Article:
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The 2011 offseason strategy has shown to have a similar agenda as the first year of the new regime. The four players the Seahawks re-signed before the CBA expired are all special teams’ contributors and hard working depth players.
Defense: Special Teams captain CB Roy Lewis (No. 9 on my offseason priority list) and CB Kennard Cox (#16) were both signed to one year, $550,000 deals.
Lewis is a team leader on and off the field, a sub package corner with solid coverage and tackling skills, but poor closing speed. Cox had the teams’ only punt block in 2010 and showed playmaking potential at times, but is still extremely raw.
Lawyer Milloy, Jordan Babineaux and Kelly Jennings remain free agents. Milloy’s play dropped off significantly in the second half of the season and Babineaux is likely looking for more than the $1.4 million he played for in 2010. Both were off field leaders in 2010, but their performance in the secondary certainly didn’t turn heads in the positive direction. Kelly Jennings proved to be among the weakest links for the 2010 ‘Hawks secondary and doesn't fit the big, physical and able to run prototype for this scheme. Defensive Backs Josh Pinkard and Brandon Browner are expected to push for playing time in 2011, leaving room for one, or none, remaining Secondary free agents to be re-signed.
In analyzing personnel changes on defense, it’s critical to remember the changes on the defensive coaching staff were significant as well. Todd Wash comes in at Defensive Line coach and the promotion of Kris Richard to Secondary Coach equals new head position coaches at two of the three defensive positions. As highlighted previously, these changes all follow the “fit” hallmark of this organization.
A talented, yet unheralded defensive staff will have doubters as to whether or not continuity and improvement can be created for a defense that struggled with injuries and discipline in 2010.
Offense: Leon Washington’s (No. 2) four year, $12.5 million dollar deal was expected by many; the free agent to be led the team out in the locker room after the Chicago loss, declaring “the best is yet to come, believe that.” He wasn’t going anywhere.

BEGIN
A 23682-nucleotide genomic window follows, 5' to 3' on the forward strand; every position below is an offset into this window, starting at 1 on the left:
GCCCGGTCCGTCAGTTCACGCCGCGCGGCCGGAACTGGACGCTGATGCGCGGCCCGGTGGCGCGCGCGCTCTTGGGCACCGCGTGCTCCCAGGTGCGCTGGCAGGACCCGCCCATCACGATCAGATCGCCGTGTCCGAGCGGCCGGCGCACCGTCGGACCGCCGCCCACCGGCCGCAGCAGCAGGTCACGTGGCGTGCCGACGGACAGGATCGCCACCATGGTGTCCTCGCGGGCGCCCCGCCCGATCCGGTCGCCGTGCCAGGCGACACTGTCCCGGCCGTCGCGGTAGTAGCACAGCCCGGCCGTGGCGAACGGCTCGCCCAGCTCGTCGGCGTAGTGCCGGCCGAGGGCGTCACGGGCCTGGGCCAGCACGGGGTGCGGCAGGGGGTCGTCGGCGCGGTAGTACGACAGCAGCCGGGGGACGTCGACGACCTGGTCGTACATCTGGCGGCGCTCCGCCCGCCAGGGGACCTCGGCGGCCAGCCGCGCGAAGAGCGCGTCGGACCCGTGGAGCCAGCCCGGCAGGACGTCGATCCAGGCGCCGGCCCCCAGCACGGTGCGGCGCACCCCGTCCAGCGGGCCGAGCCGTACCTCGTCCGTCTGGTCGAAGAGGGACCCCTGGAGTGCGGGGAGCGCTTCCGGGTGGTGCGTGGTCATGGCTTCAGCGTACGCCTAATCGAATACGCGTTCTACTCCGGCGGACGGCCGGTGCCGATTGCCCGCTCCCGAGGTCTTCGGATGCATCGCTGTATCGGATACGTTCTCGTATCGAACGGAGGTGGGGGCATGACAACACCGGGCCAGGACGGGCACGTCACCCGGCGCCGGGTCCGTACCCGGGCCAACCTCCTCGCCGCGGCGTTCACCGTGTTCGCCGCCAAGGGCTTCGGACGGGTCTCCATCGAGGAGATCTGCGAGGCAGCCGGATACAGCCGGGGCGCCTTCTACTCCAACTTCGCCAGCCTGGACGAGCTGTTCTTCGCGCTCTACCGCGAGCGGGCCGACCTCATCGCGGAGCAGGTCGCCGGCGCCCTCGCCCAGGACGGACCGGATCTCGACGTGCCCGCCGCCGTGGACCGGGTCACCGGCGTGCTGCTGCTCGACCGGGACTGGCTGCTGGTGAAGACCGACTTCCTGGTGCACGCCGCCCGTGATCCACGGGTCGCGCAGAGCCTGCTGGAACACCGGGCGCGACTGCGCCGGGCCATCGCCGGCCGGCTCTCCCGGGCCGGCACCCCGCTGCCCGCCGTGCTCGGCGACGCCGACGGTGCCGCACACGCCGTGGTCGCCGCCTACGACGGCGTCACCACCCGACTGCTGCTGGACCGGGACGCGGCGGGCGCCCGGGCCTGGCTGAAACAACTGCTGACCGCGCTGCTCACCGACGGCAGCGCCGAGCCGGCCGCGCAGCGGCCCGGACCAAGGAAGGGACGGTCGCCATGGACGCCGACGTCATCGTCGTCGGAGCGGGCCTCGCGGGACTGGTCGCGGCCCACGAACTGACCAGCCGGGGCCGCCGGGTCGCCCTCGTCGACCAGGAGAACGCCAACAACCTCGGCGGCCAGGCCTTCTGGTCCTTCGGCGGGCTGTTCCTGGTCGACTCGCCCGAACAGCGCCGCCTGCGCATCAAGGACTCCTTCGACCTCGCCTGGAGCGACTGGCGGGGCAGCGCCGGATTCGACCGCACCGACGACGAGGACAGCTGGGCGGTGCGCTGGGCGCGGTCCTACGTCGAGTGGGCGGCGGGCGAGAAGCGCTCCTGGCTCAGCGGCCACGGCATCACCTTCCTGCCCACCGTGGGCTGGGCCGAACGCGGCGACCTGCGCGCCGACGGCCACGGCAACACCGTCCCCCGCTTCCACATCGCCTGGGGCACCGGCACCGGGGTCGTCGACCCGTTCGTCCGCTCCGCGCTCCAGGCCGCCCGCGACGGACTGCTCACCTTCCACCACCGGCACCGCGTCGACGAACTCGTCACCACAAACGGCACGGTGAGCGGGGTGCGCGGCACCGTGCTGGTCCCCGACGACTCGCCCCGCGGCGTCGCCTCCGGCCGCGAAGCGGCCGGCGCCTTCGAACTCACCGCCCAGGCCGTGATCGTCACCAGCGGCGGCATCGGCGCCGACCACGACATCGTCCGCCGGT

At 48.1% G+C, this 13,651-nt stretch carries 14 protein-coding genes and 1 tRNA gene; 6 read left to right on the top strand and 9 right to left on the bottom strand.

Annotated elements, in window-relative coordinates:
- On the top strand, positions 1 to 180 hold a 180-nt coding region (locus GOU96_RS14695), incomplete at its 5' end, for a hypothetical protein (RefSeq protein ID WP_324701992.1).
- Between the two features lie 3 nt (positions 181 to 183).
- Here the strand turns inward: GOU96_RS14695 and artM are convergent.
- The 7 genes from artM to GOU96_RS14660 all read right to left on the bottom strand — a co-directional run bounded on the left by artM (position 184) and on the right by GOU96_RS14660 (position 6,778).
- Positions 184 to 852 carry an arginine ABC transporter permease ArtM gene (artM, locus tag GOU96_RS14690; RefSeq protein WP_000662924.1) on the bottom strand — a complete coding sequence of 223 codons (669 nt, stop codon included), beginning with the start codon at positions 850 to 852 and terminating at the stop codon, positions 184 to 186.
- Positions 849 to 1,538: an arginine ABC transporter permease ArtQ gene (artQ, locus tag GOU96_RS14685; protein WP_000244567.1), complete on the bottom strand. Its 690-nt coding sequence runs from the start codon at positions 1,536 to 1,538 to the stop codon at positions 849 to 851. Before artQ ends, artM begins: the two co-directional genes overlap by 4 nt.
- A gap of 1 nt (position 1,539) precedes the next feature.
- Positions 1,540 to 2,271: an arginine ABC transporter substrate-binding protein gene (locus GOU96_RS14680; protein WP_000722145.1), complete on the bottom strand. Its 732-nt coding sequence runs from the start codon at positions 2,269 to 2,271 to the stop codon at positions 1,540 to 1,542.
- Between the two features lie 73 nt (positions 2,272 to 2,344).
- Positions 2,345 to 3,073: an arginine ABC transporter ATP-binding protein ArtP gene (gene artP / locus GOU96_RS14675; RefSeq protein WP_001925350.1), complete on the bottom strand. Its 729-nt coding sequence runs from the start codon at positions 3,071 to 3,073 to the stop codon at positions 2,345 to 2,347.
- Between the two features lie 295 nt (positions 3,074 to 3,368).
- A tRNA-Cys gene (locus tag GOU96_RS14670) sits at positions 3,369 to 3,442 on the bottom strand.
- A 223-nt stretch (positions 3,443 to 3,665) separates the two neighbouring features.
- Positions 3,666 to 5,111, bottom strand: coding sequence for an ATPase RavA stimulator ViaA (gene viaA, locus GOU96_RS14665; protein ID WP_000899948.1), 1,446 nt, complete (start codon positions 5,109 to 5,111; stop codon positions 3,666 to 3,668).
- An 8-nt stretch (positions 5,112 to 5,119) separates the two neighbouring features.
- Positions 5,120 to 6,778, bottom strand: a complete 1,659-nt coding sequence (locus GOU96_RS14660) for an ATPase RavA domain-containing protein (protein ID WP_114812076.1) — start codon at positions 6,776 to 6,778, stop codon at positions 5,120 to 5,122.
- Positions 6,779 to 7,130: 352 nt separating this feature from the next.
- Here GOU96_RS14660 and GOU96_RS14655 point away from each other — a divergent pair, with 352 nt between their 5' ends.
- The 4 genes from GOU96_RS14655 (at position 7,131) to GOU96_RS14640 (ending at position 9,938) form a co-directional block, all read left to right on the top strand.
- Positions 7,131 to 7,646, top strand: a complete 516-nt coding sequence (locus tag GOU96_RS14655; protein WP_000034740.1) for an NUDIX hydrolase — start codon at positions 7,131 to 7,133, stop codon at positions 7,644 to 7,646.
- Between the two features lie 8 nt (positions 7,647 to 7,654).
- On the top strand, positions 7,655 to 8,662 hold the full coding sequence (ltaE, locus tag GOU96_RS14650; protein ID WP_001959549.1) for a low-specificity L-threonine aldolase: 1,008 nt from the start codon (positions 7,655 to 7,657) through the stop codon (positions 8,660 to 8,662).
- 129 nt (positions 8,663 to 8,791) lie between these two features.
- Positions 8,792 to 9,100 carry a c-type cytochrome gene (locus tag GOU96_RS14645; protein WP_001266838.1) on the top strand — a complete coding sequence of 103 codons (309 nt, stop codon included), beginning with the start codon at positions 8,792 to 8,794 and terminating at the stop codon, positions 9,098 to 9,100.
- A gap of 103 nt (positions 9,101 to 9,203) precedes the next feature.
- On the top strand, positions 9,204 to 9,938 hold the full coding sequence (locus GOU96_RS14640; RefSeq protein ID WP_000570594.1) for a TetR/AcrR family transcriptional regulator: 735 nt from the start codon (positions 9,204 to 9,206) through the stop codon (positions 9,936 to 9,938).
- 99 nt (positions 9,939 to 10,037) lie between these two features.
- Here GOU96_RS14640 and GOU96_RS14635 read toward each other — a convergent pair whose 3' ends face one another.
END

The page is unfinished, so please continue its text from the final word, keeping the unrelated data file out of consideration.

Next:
The deal guarantees Washington only $3.5 million, but can reach $16 million total with incentives. John Schneider deserves credit for creating a deal that is highly favorable for both sides; Washington received the type of deal he wanted with the Jets in 2009, while the Seahawks held on to the valuable returner, three return touchdowns and second team All Pro in 2010, and versatile offensive weapon for a fractional price.
He will be more involved in the offense in 2011, playing a Reggie Bush USC type role. Another year healthier from a severe leg injury, Washington is primed to have a breakout season as an all-around weapon in 2011. His 2010 acquisition costing fifth and seventh round picks and the subsequent 2011 signing is the new regime’s savviest two year personnel move to this point.
The final re signing to note is former Washington Huskies Quarterback, now WR Isaiah Stanback. Schneider was very high on him going into the 2007 draft, taken in the fourth round by Dallas. He spent 2009 with New England before injuring his ACL during an impressive preseason with Seattle in 2010. Stanback has consistently played with winning organizations as a pro.
At the 2011 combine, Schneider described Stanback as a run after the catch player that snatches the ball from the air; at 6’2, 208 pounds he has the size to overmatch defensive backs. His size, skill set and ability as a special teams player make him a possible replacement for Ruvell Martin (No. 13) at the No. 4 or No. 5 WR position.
RFA Tenders: Both Brandon Mebane (No. 7) and Will Herring (No. 3) received original round tenders as restricted free agents, third and fifth rounders, respectively. While not set in stone with a new CBA, the Seahawks will receive picks in those rounds if either player signs with a different team in eventual free agency; that is if the Seahawks do not match the offer.
I believe both evaluations are accurate, though losing Herring would have a larger effect than largely perceived. The ‘Hawks commit to paying him roughly $1 million (Update: Herring's tender price is listed at $1.275 million in 2011 as of 3/10/11), while he could command more on the market as a great depth/adequate outside linebacker and ace special teamer. I believe he is very valuable in that capacity to the ‘Hawks in 2011 and they will match any offer worth less than an average of $2-2.5 million a season.
Mebane’s tender price of just under $1.3 million is much more notable, as Schneider proved Mebane’s value to the ‘Hawks may be lower than expected. The Seahawks are making the correct move in retaining Mebane at their price, as Schneider referred to Mebane as a “solid pro” at the combine.